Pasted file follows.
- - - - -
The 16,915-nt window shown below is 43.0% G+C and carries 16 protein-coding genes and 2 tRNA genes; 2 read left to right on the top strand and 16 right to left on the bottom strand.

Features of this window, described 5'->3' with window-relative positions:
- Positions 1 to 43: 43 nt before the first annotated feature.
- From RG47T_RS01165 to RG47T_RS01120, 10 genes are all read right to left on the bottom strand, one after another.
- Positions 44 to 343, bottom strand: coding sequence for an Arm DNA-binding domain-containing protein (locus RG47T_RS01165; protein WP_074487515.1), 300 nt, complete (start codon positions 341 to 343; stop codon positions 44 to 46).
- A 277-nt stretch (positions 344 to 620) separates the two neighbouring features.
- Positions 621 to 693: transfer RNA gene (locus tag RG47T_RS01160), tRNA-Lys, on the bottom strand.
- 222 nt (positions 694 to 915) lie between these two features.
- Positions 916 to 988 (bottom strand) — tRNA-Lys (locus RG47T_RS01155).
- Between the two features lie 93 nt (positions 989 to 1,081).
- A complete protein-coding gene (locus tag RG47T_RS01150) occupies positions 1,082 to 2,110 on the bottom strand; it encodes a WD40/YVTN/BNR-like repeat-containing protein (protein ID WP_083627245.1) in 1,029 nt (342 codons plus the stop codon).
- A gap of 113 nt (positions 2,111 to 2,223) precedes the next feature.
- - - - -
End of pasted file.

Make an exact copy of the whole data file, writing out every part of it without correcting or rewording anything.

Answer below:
The 16,915-nt window shown below is 43.0% G+C and carries 16 protein-coding genes and 2 tRNA genes; 2 read left to right on the top strand and 16 right to left on the bottom strand.

Features of this window, described 5'->3' with window-relative positions:
- Positions 1 to 43: 43 nt before the first annotated feature.
- From RG47T_RS01165 to RG47T_RS01120, 10 genes are all read right to left on the bottom strand, one after another.
- Positions 44 to 343, bottom strand: coding sequence for an Arm DNA-binding domain-containing protein (locus RG47T_RS01165; protein WP_074487515.1), 300 nt, complete (start codon positions 341 to 343; stop codon positions 44 to 46).
- A 277-nt stretch (positions 344 to 620) separates the two neighbouring features.
- Positions 621 to 693: transfer RNA gene (locus tag RG47T_RS01160), tRNA-Lys, on the bottom strand.
- 222 nt (positions 694 to 915) lie between these two features.
- Positions 916 to 988 (bottom strand) — tRNA-Lys (locus RG47T_RS01155).
- Between the two features lie 93 nt (positions 989 to 1,081).
- A complete protein-coding gene (locus tag RG47T_RS01150) occupies positions 1,082 to 2,110 on the bottom strand; it encodes a WD40/YVTN/BNR-like repeat-containing protein (protein ID WP_083627245.1) in 1,029 nt (342 codons plus the stop codon).
- A gap of 113 nt (positions 2,111 to 2,223) precedes the next feature.